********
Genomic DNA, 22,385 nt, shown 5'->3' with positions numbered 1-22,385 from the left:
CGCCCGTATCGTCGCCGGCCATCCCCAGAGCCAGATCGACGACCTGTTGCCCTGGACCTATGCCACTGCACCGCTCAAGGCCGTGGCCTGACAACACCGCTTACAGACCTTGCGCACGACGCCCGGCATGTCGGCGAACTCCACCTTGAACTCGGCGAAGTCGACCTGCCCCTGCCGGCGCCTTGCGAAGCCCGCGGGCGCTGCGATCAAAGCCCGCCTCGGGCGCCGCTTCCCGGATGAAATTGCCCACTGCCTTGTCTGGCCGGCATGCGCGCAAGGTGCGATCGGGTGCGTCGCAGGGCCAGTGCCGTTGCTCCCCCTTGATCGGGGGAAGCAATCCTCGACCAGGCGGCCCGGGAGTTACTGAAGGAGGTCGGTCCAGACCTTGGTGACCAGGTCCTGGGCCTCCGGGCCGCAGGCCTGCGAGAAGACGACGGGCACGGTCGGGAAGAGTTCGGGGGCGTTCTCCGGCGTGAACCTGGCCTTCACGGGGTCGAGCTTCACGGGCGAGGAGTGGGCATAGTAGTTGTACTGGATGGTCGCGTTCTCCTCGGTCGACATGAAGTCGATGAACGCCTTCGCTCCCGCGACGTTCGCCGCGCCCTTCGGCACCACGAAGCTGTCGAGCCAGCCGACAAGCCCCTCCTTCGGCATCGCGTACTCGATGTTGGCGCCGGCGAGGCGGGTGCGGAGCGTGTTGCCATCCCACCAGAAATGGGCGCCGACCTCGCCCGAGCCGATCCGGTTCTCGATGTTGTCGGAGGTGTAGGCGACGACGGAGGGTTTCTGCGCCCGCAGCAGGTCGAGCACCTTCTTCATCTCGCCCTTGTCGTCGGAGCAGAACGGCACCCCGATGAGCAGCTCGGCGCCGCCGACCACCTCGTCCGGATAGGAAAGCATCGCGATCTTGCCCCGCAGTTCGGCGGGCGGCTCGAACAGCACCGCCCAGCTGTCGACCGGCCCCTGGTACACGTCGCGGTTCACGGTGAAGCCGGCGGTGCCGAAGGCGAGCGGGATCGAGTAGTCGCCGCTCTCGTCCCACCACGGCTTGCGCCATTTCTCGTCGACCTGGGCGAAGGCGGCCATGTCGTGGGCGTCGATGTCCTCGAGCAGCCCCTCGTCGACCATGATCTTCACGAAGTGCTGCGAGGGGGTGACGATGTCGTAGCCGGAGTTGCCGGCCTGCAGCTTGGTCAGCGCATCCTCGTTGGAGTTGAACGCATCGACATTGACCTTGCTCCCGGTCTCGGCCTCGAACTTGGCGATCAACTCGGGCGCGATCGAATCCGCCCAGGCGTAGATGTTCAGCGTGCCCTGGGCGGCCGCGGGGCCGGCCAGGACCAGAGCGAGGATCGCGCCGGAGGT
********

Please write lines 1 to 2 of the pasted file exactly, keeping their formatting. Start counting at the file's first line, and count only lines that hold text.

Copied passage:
Genomic DNA, 22,385 nt, shown 5'->3' with positions numbered 1-22,385 from the left:
CGCCCGTATCGTCGCCGGCCATCCCCAGAGCCAGATCGACGACCTGTTGCCCTGGACCTATGCCACTGCACCGCTCAAGGCCGTGGCCTGACAACACCGCTTACAGACCTTGCGCACGACGCCCGGCATGTCGGCGAACTCCACCTTGAACTCGGCGAAGTCGACCTGCCCCTGCCGGCGCCTTGCGAAGCCCGCGGGCGCTGCGATCAAAGCCCGCCTCGGGCGCCGCTTCCCGGATGAAATTGCCCACTGCCTTGTCTGGCCGGCATGCGCGCAAGGTGCGATCGGGTGCGTCGCAGGGCCAGTGCCGTTGCTCCCCCTTGATCGGGGGAAGCAATCCTCGACCAGGCGGCCCGGGAGTTACTGAAGGAGGTCGGTCCAGACCTTGGTGACCAGGTCCTGGGCCTCCGGGCCGCAGGCCTGCGAGAAGACGACGGGCACGGTCGGGAAGAGTTCGGGGGCGTTCTCCGGCGTGAACCTGGCCTTCACGGGGTCGAGCTTCACGGGCGAGGAGTGGGCATAGTAGTTGTACTGGATGGTCGCGTTCTCCTCGGTCGACATGAAGTCGATGAACGCCTTCGCTCCCGCGACGTTCGCCGCGCCCTTCGGCACCACGAAGCTGTCGAGCCAGCCGACAAGCCCCTCCTTCGGCATCGCGTACTCGATGTTGGCGCCGGCGAGGCGGGTGCGGAGCGTGTTGCCATCCCACCAGAAATGGGCGCCGACCTCGCCCGAGCCGATCCGGTTCTCGATGTTGTCGGAGGTGTAGGCGACGACGGAGGGTTTCTGCGCCCGCAGCAGGTCGAGCACCTTCTTCATCTCGCCCTTGTCGTCGGAGCAGAACGGCACCCCGATGAGCAGCTCGGCGCCGCCGACCACCTCGTCCGGATAGGAAAGCATCGCGATCTTGCCCCGCAGTTCGGCGGGCGGCTCGAACAGCACCGCCCAGCTGTCGACCGGCCCCTGGTACACGTCGCGGTTCACGGTGAAGCCGGCGGTGCCGAAGGCGAGCGGGATCGAGTAGTCGCCGCTCTCGTCCCACCACGGCTTGCGCCATTTCTCGTCGACCTGGGCGAAGGCGGCCATGTCGTGGGCGTCGATGTCCTCGAGCAGCCCCTCGTCGACCATGATCTTCACGAAGTGCTGCGAGGGGGTGACGATGTCGTAGCCGGAGTTGCCGGCCTGCAGCTTGGTCAGCGCATCCTCGTTGGAGTTGAACGCATCGACATTGACCTTGCTCCCGGTCTCGGCCTCGAACTTGGCGATCAACTCGGGCGCGATCGAATCCGCCCAGGCGTAGATGTTCAGCGTGCCCTGGGCGGCCGCGGGGCCGGCCAGGACCAGAGCGAGGATCGCGCCGGAGGT